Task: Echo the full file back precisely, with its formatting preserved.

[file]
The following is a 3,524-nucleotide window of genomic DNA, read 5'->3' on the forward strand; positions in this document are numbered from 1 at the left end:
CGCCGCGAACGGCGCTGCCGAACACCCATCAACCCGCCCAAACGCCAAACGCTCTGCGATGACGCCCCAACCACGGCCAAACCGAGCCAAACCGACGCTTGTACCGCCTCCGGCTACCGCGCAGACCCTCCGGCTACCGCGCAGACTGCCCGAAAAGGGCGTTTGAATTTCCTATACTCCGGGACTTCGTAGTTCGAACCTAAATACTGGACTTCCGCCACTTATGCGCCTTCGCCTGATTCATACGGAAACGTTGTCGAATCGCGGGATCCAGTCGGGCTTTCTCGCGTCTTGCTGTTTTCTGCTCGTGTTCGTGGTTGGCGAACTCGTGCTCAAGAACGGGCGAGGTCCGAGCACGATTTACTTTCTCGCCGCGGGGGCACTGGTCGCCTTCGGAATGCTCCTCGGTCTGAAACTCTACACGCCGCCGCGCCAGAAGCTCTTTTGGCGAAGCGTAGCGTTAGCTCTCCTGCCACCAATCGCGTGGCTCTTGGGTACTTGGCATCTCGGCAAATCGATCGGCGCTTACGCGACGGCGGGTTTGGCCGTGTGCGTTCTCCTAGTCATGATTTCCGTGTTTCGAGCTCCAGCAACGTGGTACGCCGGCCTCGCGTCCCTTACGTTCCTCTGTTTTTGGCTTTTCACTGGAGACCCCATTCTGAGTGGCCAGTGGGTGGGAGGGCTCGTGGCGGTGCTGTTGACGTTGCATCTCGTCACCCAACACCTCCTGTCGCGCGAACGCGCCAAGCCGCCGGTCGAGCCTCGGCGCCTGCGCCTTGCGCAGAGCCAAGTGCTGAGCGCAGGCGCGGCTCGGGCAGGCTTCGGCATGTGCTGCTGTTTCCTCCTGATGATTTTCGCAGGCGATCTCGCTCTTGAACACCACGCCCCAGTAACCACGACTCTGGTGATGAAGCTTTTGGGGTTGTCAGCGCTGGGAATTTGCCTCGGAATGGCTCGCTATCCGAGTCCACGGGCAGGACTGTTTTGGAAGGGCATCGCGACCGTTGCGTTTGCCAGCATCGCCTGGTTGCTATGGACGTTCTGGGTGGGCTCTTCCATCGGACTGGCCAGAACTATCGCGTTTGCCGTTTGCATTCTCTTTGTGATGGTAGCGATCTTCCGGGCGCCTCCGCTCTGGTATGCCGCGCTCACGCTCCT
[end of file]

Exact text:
The following is a 3,524-nucleotide window of genomic DNA, read 5'->3' on the forward strand; positions in this document are numbered from 1 at the left end:
CGCCGCGAACGGCGCTGCCGAACACCCATCAACCCGCCCAAACGCCAAACGCTCTGCGATGACGCCCCAACCACGGCCAAACCGAGCCAAACCGACGCTTGTACCGCCTCCGGCTACCGCGCAGACCCTCCGGCTACCGCGCAGACTGCCCGAAAAGGGCGTTTGAATTTCCTATACTCCGGGACTTCGTAGTTCGAACCTAAATACTGGACTTCCGCCACTTATGCGCCTTCGCCTGATTCATACGGAAACGTTGTCGAATCGCGGGATCCAGTCGGGCTTTCTCGCGTCTTGCTGTTTTCTGCTCGTGTTCGTGGTTGGCGAACTCGTGCTCAAGAACGGGCGAGGTCCGAGCACGATTTACTTTCTCGCCGCGGGGGCACTGGTCGCCTTCGGAATGCTCCTCGGTCTGAAACTCTACACGCCGCCGCGCCAGAAGCTCTTTTGGCGAAGCGTAGCGTTAGCTCTCCTGCCACCAATCGCGTGGCTCTTGGGTACTTGGCATCTCGGCAAATCGATCGGCGCTTACGCGACGGCGGGTTTGGCCGTGTGCGTTCTCCTAGTCATGATTTCCGTGTTTCGAGCTCCAGCAACGTGGTACGCCGGCCTCGCGTCCCTTACGTTCCTCTGTTTTTGGCTTTTCACTGGAGACCCCATTCTGAGTGGCCAGTGGGTGGGAGGGCTCGTGGCGGTGCTGTTGACGTTGCATCTCGTCACCCAACACCTCCTGTCGCGCGAACGCGCCAAGCCGCCGGTCGAGCCTCGGCGCCTGCGCCTTGCGCAGAGCCAAGTGCTGAGCGCAGGCGCGGCTCGGGCAGGCTTCGGCATGTGCTGCTGTTTCCTCCTGATGATTTTCGCAGGCGATCTCGCTCTTGAACACCACGCCCCAGTAACCACGACTCTGGTGATGAAGCTTTTGGGGTTGTCAGCGCTGGGAATTTGCCTCGGAATGGCTCGCTATCCGAGTCCACGGGCAGGACTGTTTTGGAAGGGCATCGCGACCGTTGCGTTTGCCAGCATCGCCTGGTTGCTATGGACGTTCTGGGTGGGCTCTTCCATCGGACTGGCCAGAACTATCGCGTTTGCCGTTTGCATTCTCTTTGTGATGGTAGCGATCTTCCGGGCGCCTCCGCTCTGGTATGCCGCGCTCACGCTCCT